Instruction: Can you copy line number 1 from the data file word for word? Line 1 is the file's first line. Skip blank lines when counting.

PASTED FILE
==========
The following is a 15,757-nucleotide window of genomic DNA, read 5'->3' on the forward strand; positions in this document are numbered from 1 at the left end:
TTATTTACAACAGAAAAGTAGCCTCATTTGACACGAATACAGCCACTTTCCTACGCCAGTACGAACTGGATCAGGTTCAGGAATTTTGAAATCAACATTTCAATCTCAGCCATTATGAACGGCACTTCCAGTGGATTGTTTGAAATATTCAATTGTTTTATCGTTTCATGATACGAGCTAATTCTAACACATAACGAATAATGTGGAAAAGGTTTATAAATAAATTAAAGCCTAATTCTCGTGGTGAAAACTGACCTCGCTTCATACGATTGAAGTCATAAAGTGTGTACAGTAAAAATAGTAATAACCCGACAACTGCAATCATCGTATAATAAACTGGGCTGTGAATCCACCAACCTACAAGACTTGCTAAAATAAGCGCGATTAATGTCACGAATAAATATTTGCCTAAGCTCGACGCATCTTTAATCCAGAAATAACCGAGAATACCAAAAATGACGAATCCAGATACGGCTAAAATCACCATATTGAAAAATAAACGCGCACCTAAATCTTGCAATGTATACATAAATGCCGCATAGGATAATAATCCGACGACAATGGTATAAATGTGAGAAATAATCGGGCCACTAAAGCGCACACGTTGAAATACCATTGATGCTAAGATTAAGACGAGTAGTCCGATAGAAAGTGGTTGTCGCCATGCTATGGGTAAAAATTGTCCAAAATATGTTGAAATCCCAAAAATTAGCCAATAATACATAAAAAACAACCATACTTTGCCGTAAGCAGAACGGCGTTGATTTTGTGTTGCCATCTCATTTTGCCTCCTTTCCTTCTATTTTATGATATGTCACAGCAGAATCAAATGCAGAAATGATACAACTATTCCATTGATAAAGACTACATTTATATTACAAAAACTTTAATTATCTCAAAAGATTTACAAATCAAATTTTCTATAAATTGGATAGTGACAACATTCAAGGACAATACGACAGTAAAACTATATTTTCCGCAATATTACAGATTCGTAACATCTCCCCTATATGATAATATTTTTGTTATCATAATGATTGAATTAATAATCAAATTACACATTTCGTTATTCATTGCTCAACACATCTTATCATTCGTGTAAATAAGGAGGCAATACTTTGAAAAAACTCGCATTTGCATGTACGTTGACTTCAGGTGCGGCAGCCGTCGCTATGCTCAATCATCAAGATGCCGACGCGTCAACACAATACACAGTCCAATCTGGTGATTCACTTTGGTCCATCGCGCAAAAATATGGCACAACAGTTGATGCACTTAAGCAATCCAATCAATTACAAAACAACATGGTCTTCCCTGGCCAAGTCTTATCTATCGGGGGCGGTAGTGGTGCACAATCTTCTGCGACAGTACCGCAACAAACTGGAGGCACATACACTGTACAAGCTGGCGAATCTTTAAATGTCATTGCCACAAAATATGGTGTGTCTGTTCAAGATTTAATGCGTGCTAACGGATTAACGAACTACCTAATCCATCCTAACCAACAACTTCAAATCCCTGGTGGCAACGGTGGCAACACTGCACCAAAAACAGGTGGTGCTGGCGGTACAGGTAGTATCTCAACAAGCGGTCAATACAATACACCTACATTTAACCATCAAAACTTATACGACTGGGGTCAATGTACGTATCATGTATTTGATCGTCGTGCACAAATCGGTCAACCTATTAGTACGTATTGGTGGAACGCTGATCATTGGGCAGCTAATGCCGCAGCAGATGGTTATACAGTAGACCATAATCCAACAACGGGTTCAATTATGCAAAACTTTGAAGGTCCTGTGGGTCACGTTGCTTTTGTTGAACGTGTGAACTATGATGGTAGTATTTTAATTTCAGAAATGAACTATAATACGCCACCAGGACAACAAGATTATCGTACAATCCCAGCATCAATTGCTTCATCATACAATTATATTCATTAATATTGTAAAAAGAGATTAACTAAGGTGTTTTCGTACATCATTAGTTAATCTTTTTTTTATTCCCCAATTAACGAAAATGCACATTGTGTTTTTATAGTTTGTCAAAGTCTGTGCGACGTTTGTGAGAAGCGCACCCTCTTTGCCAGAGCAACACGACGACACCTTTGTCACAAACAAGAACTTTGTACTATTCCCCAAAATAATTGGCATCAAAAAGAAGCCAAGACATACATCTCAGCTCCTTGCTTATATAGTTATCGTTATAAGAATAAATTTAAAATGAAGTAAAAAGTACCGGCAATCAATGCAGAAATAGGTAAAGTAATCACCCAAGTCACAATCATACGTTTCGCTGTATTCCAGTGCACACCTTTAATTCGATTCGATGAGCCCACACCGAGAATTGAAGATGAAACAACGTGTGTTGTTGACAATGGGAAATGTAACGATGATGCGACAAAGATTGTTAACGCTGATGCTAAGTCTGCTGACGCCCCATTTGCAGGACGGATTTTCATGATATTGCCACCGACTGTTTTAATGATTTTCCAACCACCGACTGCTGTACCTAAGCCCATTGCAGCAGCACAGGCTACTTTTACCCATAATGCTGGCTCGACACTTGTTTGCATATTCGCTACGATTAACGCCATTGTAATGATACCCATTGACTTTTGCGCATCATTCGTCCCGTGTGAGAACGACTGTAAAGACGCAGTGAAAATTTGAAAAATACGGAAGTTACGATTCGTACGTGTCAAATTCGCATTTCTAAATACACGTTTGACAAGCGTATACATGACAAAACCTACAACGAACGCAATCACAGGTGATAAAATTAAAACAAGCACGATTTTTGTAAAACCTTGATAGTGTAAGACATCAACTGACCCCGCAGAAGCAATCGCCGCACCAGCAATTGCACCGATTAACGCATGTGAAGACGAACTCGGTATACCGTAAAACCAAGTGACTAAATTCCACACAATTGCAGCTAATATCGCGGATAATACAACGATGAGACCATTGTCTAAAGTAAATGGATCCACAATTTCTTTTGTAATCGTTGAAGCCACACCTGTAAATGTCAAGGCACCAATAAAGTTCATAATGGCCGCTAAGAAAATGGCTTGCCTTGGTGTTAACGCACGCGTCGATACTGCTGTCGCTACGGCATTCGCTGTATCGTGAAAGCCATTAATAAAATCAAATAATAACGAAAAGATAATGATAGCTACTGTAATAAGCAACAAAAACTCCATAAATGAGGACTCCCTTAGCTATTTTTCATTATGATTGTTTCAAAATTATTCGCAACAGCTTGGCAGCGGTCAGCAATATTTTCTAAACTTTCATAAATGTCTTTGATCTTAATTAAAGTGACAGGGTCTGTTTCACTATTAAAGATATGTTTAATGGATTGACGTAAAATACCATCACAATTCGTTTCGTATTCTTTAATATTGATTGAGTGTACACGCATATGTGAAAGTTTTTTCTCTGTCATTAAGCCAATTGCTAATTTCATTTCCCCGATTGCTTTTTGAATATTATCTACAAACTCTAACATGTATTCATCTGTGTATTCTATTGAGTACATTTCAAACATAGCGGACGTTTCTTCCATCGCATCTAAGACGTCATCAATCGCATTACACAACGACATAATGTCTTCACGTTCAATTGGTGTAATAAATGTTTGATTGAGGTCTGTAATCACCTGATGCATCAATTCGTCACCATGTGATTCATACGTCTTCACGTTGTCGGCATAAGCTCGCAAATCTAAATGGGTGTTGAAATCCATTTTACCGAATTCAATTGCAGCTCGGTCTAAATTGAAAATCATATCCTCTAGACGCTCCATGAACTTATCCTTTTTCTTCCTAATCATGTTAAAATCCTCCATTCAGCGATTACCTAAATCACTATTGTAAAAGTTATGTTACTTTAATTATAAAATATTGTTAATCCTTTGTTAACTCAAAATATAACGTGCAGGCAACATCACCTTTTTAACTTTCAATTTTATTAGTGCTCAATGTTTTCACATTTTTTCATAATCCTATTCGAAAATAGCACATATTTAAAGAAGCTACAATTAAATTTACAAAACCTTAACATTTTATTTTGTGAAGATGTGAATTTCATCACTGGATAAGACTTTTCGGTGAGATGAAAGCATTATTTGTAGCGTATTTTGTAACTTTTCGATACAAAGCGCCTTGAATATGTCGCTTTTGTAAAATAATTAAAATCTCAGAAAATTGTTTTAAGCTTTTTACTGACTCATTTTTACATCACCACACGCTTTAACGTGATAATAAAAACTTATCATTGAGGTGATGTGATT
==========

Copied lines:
The following is a 15,757-nucleotide window of genomic DNA, read 5'->3' on the forward strand; positions in this document are numbered from 1 at the left end: